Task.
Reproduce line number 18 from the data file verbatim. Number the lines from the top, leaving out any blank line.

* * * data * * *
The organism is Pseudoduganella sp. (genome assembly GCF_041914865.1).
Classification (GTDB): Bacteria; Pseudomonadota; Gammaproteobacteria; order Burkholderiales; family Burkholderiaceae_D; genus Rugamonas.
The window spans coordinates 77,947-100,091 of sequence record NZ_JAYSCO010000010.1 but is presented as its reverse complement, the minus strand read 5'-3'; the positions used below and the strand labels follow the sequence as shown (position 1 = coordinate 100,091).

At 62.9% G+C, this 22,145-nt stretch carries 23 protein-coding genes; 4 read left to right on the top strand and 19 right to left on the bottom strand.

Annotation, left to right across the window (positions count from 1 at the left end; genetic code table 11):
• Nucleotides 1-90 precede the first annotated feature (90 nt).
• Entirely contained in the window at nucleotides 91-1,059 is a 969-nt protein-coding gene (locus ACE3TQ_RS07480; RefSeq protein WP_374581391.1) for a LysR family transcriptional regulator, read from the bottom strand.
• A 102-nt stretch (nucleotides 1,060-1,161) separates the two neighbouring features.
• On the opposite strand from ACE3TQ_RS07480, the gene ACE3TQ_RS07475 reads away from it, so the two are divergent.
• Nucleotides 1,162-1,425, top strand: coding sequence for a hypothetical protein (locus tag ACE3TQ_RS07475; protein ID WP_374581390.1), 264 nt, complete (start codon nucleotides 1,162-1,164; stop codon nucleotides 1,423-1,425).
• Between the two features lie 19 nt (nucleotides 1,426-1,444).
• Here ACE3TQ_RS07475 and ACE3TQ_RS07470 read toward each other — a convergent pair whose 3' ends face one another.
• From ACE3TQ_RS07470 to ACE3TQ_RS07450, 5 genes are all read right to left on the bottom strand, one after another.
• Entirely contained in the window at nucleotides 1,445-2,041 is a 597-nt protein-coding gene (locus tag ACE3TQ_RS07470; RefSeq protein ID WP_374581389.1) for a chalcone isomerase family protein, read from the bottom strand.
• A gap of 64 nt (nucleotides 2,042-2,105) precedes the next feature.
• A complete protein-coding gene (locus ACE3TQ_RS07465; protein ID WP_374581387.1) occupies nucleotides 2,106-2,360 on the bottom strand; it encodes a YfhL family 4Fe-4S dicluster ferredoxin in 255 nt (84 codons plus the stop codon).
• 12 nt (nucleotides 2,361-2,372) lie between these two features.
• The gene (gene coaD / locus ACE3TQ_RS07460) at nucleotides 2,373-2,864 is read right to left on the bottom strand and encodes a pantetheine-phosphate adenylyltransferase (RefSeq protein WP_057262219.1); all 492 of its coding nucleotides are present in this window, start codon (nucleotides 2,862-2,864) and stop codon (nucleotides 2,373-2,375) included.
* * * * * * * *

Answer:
• The gene (gene coaD / locus ACE3TQ_RS07460) at nucleotides 2,373-2,864 is read right to left on the bottom strand and encodes a pantetheine-phosphate adenylyltransferase (RefSeq protein WP_057262219.1); all 492 of its coding nucleotides are present in this window, start codon (nucleotides 2,862-2,864) and stop codon (nucleotides 2,373-2,375) included.